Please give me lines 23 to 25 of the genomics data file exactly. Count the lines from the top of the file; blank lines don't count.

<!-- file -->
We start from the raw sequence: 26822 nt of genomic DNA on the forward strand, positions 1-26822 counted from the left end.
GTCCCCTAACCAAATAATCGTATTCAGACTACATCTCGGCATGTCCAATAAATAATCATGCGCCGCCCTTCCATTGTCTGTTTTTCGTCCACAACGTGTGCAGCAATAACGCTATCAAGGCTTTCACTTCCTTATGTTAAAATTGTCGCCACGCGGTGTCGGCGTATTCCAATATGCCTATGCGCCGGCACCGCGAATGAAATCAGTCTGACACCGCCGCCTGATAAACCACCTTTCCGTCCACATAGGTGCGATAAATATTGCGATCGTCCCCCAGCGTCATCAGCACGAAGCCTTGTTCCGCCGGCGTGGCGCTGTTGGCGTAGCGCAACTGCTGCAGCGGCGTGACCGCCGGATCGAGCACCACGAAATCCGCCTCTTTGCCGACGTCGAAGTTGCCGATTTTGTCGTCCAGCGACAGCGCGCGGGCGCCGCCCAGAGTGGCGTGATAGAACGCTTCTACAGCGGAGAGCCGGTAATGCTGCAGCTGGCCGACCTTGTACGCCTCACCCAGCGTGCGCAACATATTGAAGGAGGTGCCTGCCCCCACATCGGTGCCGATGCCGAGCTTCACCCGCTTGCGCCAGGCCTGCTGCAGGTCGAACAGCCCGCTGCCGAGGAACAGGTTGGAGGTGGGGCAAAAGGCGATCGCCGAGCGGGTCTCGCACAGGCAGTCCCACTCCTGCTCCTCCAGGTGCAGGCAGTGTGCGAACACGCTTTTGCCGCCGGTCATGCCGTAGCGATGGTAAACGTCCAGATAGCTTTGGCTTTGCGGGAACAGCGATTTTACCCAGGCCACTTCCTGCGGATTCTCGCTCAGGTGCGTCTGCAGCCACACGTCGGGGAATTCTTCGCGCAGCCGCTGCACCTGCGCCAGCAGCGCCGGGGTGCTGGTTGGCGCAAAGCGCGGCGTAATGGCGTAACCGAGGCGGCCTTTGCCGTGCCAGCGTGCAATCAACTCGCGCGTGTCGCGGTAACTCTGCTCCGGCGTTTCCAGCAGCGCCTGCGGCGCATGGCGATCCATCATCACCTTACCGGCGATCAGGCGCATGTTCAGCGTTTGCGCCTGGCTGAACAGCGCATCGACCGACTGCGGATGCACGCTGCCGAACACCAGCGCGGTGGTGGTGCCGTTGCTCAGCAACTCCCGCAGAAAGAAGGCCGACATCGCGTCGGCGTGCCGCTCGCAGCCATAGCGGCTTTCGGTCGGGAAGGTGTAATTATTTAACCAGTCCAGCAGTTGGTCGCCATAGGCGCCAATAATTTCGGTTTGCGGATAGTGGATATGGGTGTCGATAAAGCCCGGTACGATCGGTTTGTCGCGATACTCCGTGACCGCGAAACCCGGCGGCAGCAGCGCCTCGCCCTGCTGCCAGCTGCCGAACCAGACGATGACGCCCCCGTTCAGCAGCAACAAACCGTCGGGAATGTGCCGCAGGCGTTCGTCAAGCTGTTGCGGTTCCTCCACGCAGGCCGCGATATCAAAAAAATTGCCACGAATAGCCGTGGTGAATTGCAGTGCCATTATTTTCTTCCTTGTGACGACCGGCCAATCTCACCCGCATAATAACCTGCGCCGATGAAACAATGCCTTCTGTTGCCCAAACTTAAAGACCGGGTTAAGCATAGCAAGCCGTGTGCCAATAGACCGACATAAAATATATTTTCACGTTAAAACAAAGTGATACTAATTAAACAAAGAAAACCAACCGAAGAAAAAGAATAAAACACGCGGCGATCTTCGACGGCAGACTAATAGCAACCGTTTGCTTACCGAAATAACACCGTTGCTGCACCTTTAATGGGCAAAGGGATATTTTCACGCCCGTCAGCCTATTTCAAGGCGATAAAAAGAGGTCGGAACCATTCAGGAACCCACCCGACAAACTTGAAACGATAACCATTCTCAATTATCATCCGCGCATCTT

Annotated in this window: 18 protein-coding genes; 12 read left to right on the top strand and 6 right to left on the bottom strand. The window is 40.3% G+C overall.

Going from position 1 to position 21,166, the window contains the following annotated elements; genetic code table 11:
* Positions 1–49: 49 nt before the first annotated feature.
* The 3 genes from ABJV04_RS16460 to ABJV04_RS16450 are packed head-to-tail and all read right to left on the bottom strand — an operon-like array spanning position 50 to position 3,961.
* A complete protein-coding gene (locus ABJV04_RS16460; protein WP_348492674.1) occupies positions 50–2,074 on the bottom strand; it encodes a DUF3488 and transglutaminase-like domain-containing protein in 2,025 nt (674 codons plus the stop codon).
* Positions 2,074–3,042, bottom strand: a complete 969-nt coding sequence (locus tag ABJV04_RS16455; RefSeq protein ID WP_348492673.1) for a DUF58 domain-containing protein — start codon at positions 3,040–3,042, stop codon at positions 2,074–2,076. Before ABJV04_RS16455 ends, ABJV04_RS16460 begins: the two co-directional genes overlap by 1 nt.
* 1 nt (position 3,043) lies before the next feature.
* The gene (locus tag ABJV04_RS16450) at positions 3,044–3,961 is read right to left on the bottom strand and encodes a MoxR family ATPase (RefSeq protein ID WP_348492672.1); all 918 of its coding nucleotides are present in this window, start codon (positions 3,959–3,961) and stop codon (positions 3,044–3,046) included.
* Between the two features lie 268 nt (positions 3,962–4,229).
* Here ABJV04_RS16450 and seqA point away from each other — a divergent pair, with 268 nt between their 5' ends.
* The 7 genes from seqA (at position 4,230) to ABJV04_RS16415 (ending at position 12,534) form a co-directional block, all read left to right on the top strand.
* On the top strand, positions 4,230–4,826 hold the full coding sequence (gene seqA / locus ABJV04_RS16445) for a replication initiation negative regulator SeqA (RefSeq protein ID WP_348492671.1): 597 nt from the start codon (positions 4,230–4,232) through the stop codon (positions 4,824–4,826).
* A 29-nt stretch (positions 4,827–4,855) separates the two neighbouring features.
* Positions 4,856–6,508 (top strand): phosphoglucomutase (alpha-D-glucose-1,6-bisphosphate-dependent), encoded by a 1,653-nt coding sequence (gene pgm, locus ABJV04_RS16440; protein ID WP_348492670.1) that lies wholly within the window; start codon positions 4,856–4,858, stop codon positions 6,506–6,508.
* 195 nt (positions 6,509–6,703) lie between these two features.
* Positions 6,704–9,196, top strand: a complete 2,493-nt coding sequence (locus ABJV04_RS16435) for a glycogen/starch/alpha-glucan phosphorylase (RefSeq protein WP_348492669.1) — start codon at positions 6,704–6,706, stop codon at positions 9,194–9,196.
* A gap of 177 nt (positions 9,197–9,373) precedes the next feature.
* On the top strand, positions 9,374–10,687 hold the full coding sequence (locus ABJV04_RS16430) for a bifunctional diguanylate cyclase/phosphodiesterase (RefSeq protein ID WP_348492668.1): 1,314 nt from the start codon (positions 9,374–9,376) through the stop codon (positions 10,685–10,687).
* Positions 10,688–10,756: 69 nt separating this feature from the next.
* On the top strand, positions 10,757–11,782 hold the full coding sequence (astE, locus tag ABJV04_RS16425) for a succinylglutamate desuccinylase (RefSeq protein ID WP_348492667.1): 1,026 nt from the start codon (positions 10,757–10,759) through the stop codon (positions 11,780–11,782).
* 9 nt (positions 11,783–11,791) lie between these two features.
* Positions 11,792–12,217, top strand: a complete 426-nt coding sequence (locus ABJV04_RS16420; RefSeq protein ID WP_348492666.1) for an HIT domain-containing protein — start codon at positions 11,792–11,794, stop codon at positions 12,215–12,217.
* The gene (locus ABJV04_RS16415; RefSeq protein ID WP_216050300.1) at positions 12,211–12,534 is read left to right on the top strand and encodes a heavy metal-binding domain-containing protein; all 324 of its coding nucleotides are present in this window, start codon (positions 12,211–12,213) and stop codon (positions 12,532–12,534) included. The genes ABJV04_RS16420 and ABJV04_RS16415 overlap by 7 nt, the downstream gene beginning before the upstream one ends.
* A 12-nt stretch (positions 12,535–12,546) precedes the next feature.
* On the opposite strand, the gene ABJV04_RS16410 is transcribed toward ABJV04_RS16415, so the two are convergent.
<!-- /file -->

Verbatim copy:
* 9 nt (positions 11,783–11,791) lie between these two features.
* Positions 11,792–12,217, top strand: a complete 426-nt coding sequence (locus ABJV04_RS16420; RefSeq protein ID WP_348492666.1) for an HIT domain-containing protein — start codon at positions 11,792–11,794, stop codon at positions 12,215–12,217.
* The gene (locus ABJV04_RS16415; RefSeq protein ID WP_216050300.1) at positions 12,211–12,534 is read left to right on the top strand and encodes a heavy metal-binding domain-containing protein; all 324 of its coding nucleotides are present in this window, start codon (positions 12,211–12,213) and stop codon (positions 12,532–12,534) included. The genes ABJV04_RS16420 and ABJV04_RS16415 overlap by 7 nt, the downstream gene beginning before the upstream one ends.